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During the 1945 combat scenes in the Philippine Islands, several American M1 Carbines can be seen with bayonet lugs mounted under their barrels. In actuality, these lugs were not added until the Carbines were overhauled by government armories after World War II ended.
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In the command bunker on Corregidor, MacArthur's aide, Sid Huff, knocks on the the door to MacArthur's office and Ah Cheu, Arthur MacArthur's Nanny (that was really her name - she was listed on the passenger manifest for PT 41, the boat on which the MacArthurs fled Corregidor), answers the door and incorrectly refers to Huff as "Major." At the time Huff was a Lt. Colonel and is wearing the silver oak leaves denoting that rank. While it's possible the error was intentional to show an unfamiliarity with military rank, it is not likely the General's house staff would not know the proper ranks.
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President Truman's VC-118 aircraft (the Independence) is shown with no tail number. In fact, the number 6-505 should appear on both sides.
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As MacArthur is leaving the Philippines on PT-41, he is seen climbing up onto the fore deck through a hatch from below. PT-41 was an ELCO 77-footer that had no such hatch in the fore deck.
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When informed of the existence of the atomic bomb MacArthur states that the news was delivered to him by an "Air Force officer". The Air Force wasn't created until after the war, in 1947.
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General MacArthur, President Roosevelt, and Admiral Nimitz are seen conferring on board what looks to be some kind of transport type vessel. They actually conferred aboard USS Baltimore, a heavy cruiser. Note the lack of big guns when the three meet with reporters.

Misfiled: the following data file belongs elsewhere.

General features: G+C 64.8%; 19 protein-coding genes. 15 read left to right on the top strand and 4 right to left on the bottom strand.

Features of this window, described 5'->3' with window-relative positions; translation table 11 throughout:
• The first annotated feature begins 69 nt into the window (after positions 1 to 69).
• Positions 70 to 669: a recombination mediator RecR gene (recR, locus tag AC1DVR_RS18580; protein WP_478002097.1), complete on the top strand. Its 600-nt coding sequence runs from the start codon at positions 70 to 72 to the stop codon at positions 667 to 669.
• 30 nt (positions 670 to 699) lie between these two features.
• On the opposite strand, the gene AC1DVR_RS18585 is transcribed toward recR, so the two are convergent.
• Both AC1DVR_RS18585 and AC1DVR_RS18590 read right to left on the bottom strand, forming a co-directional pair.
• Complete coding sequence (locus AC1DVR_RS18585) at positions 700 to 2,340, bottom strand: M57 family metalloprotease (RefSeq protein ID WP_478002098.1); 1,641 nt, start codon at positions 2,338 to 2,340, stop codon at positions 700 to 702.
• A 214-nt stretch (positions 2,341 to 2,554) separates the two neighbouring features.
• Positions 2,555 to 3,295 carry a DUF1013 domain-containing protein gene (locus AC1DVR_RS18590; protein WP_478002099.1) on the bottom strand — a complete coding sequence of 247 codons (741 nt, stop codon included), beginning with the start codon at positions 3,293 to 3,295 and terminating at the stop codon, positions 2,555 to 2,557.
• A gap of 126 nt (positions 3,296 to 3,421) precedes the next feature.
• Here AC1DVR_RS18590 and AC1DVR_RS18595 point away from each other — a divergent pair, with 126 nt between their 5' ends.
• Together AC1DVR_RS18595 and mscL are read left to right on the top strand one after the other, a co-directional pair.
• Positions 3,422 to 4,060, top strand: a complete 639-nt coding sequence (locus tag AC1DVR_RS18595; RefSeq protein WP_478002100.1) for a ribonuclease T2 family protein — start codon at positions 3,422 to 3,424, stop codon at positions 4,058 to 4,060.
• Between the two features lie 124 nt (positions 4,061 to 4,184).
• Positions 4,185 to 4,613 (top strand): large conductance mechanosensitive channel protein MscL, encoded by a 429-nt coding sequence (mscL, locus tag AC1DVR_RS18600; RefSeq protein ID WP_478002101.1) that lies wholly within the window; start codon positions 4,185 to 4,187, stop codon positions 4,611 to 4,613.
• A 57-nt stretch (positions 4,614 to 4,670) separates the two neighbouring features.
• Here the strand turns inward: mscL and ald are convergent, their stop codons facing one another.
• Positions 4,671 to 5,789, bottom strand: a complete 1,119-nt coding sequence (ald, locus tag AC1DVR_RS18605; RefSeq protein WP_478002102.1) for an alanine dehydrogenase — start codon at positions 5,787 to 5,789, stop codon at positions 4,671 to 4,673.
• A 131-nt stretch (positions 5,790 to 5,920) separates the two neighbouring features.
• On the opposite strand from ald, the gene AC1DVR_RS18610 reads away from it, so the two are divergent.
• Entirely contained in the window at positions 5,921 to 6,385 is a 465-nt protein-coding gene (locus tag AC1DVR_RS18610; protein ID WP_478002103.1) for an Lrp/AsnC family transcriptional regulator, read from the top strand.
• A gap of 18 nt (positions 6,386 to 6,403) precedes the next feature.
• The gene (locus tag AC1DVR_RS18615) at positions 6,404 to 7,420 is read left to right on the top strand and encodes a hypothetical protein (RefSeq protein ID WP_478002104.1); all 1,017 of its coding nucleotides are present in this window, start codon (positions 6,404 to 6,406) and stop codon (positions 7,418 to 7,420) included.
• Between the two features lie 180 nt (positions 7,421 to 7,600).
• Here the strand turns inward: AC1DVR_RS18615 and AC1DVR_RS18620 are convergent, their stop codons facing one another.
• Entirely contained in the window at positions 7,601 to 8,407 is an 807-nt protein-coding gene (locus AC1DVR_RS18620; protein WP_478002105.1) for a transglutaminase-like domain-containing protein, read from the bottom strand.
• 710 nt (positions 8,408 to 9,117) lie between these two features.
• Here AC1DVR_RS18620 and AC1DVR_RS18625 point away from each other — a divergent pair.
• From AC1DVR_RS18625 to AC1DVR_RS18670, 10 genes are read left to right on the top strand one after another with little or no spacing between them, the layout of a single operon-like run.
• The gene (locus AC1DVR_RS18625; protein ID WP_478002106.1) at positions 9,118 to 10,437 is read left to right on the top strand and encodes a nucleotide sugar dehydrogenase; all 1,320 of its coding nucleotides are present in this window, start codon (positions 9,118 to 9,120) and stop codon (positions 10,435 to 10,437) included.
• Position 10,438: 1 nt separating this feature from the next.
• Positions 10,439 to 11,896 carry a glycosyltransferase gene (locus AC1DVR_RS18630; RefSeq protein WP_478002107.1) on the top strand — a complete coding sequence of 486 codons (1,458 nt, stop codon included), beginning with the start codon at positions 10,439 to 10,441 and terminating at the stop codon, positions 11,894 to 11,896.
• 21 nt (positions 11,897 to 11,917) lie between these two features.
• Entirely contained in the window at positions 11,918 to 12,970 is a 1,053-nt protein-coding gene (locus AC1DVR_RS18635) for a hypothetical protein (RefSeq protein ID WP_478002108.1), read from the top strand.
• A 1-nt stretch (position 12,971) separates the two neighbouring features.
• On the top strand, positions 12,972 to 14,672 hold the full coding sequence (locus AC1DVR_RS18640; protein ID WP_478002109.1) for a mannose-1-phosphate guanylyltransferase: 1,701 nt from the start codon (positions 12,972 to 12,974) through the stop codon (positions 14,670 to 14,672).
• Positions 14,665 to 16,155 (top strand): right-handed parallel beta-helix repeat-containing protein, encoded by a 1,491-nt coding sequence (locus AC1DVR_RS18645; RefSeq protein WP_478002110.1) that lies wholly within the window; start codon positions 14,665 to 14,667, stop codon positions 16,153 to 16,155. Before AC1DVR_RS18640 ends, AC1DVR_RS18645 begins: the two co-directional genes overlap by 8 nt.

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Revealing mistakes 

Although the film spans 20 years in General MacArthur's career (1942 to 1962), neither he nor his wife Jean show any signs of aging.
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In the beginning of the film (and also in a briefer moment later), there are Japanese planes bombing soldiers on the field. However, you can see no bombs carried under the planes, nor being dropped from them - just a swoop of the plane and an explosion on the ground to coincide.
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When MacArthur has his car stop to let the Soviet military officer out, the rear projection footage behind suddenly stops moving, so that leaves on a bush which had been visibly blowing in the breeze abruptly freeze in place.
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General George C. Kenney, MacArthur's new air commander, arrives in a B-17 bomber which is painted in a camouflage pattern never used by American aircraft during World War II.
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See also

Trivia | Crazy Credits | Quotes | Alternate Versions | Connections | Soundtracks